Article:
04/09/2015 11:29 EDT | Updated 06/09/2015 05:59 EDT

How a Canadian Film Got a Second Week at the Cinemas

Oh, to be artistically relevant. And engaging. And funny. And smart.

We are talking about a romantic comedy. That magic formula. What is it?

Winning "Most Awkward Sex Scene" at the 2015 Canadian Film Fest?

Visualize that for a moment.

Take one more.

Putting all that aside for a moment though.


Will people book a few hours, perhaps book a babysitter for some, make a 45 minute trip fighting traffic and pay money out of their pockets to go see a film?

Canadian films have historically fought uphill battles when releasing theatrically. It's like David and Goliath when they compete to get audiences every weekend with U.S. and international releases. They are continually outspent on the marketing side, and frankly, an eighth of a page ad in any daily is not going to motivate many. Yes, some films are finding audiences in innovative ways. But big budgets buy share of voice and audiences are consumed by messaging about other films.

We have seen some break outs and indie darlings find audiences, and we jump for joy when that happens.

Pretend We're Kissing is one such film that has just completed its opening weekend. The good news for you is that if you haven't seen it, you still can.

Any filmmaker wishes to make their first feature film.

It becomes a dream come true if they get to make it, and when it is released, they get the call saying five simple words.


That call came and to writer/director Matt Sadowski, this is a big deal, and legitimizes him as a filmmaker who is making films that audiences are not only coming to support. They are coming because plain and simple, the work is compelling, memorable and worth their time and money.

Sadowski no doubt has a strong team behind him, and he has been smart about that. Add in a compelling cast that features stand out performances from Dov Tiefenbach, Tommie-Amber Pirie & Zoë Kravitz (yes, Lenny's daughter) and you have a film that has been racking up some pretty stellar reviews and audience raves.

We had the opportunity to sit down with Matt Sadowski to further understand how his film got to this point and frankly, why this is worth audiences time to go see it.

So you got a second week for your film. Impressive threshold to breakthrough. How did that happen?

Regardless of the truly amazing reviews and media attention we got, I am an unknown director to the general population. I believe regular audiences are thirsty for new stories told in a unique way, but nobody was out there marking days off their calendar until my film was released -- even if they came across it in the press. I think for any new filmmaker, you really depend on your friends and family to support you and I'm extremely lucky to have had them. Now we need that word of mouth to spread and for people to take a chance.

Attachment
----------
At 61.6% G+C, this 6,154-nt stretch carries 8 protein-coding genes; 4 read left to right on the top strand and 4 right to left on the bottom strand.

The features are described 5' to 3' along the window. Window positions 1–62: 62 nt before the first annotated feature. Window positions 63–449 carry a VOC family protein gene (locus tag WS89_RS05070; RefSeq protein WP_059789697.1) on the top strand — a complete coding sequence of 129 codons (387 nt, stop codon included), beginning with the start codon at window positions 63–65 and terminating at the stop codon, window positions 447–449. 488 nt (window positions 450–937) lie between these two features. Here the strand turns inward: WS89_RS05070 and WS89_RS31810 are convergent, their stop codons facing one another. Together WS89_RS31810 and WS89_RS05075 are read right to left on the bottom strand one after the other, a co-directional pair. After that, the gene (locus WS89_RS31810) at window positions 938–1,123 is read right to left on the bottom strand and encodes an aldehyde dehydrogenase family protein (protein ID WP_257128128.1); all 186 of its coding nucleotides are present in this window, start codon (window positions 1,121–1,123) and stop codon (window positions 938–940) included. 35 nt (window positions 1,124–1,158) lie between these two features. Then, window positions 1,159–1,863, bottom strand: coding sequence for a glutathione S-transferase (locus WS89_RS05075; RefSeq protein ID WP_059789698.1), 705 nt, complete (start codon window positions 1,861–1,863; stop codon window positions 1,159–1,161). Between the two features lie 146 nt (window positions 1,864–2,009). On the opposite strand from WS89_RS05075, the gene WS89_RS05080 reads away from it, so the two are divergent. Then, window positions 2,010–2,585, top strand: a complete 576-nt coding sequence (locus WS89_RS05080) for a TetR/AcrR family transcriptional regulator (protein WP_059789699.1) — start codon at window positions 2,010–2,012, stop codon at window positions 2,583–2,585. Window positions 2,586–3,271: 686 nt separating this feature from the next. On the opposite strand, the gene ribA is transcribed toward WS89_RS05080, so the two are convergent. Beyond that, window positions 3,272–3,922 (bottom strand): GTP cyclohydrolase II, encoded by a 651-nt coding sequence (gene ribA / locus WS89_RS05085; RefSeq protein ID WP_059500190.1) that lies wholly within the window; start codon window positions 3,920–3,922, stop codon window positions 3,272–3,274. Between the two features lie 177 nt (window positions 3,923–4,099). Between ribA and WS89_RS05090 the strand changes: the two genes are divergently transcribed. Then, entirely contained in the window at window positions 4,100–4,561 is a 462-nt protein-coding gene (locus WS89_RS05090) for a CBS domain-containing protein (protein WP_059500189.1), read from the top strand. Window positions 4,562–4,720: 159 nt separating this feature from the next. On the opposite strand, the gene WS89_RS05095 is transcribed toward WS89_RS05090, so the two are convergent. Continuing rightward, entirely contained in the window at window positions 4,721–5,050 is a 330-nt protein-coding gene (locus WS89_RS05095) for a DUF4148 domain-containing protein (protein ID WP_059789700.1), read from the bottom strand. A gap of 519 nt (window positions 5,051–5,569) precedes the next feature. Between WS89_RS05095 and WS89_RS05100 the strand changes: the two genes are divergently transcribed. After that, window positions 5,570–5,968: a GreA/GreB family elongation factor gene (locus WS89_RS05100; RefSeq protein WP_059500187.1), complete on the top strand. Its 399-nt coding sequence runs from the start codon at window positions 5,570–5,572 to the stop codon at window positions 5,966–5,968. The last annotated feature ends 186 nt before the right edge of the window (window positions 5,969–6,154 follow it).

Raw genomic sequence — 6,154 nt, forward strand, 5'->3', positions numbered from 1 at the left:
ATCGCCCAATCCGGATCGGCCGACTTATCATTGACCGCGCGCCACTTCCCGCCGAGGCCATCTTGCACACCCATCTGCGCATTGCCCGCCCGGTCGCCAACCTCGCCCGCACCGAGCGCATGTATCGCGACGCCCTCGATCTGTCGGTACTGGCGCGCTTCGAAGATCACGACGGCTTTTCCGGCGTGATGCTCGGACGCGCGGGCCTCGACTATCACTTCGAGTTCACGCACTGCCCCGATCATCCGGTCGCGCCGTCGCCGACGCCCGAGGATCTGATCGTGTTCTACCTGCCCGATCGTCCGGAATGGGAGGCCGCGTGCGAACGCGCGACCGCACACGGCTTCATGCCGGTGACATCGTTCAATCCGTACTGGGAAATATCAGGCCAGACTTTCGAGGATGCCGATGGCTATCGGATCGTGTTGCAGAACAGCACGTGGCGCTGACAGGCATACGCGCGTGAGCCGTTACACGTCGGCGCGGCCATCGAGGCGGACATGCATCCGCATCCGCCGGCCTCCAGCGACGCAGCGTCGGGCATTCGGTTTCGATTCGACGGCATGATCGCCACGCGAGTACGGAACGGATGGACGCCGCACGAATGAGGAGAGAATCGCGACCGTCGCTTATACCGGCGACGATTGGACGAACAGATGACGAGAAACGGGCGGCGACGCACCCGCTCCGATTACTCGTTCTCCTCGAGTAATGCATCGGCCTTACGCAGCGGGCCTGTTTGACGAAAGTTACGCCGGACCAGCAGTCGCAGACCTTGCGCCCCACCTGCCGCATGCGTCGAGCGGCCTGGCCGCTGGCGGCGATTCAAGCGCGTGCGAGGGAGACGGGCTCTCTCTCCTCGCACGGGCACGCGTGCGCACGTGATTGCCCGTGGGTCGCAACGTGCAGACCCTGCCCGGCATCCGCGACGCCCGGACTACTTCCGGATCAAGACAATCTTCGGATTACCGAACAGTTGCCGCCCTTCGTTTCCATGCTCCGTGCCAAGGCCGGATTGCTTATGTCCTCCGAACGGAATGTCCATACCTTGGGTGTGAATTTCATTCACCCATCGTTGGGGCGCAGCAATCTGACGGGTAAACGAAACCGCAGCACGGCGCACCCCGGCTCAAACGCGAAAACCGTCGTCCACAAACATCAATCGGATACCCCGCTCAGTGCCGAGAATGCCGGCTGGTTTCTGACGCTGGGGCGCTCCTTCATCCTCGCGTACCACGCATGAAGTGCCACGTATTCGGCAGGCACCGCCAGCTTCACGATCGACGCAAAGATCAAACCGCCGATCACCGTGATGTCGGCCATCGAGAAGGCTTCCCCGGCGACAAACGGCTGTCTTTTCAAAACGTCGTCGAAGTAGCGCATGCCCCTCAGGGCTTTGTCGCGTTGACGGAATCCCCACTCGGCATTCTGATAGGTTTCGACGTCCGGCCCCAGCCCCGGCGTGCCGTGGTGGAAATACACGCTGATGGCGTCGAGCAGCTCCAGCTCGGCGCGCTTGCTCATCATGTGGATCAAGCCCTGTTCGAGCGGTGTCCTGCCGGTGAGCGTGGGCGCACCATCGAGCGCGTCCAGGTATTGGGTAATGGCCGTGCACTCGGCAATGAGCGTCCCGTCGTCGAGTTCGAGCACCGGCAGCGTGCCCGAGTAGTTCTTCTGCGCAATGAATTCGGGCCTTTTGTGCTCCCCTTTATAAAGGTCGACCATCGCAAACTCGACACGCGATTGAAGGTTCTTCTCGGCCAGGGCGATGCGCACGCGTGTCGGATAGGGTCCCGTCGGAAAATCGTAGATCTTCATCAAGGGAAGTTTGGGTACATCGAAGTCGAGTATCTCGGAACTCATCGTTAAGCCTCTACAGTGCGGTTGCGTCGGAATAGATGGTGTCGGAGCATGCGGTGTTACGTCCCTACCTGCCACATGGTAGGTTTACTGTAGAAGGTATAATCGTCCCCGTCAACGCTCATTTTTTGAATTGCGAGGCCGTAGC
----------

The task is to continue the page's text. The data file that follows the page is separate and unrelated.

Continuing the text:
Three things you learned about making the film about the business of storytelling?

I've learned that if you make a film that speaks to you, you are also making a film that can speak to "everyone." As soon as you try and tell a story, thinking about the audience first, you're not making it for anyone.

Some people are saying the film is a modern take on the classic from Woody Allen called Annie Hall. Fair?

I think Jason Anderson's comments from the film really ring true. He said, "somewhere between the neurotic humour of Manhattan and the loquacious earnestness of Before Sunrise. Devotees of either film ought to be charmed."

Why are audiences responding to the film?

I think people are responding to the film because it really put them inside the head of the main character. The most consistent feedback I've heard is how awkward and uncomfortable they felt the whole time, as if they were the main character who is trying to overcome feeling that way. But mostly, I feel like audiences and critics are responding so positively to the film because it turns the romantic comedy genre a little upside down and sideways.

Twenty-five words. Why should people see your film?

Pretend We're Kissing is a romantic comedy for people who like romantic comedies but have never felt like it resembles anything from their own relationships.

Three things you would do differently next time?

More rehearsals. More steadicam. Not shoot right after having a baby.

Will there be a next time?

I really hope so.

Pretty We're Kissing continues this week through Sunday. It is playing in Toronto, Whitby, Vancouver and Ottawa. Movie times are here. And who knows, if audiences continue to come, the run will continue.

Here's betting that Sadowski would have a whole lot of kisses for you if that happened.

Make him pucker up, Canada.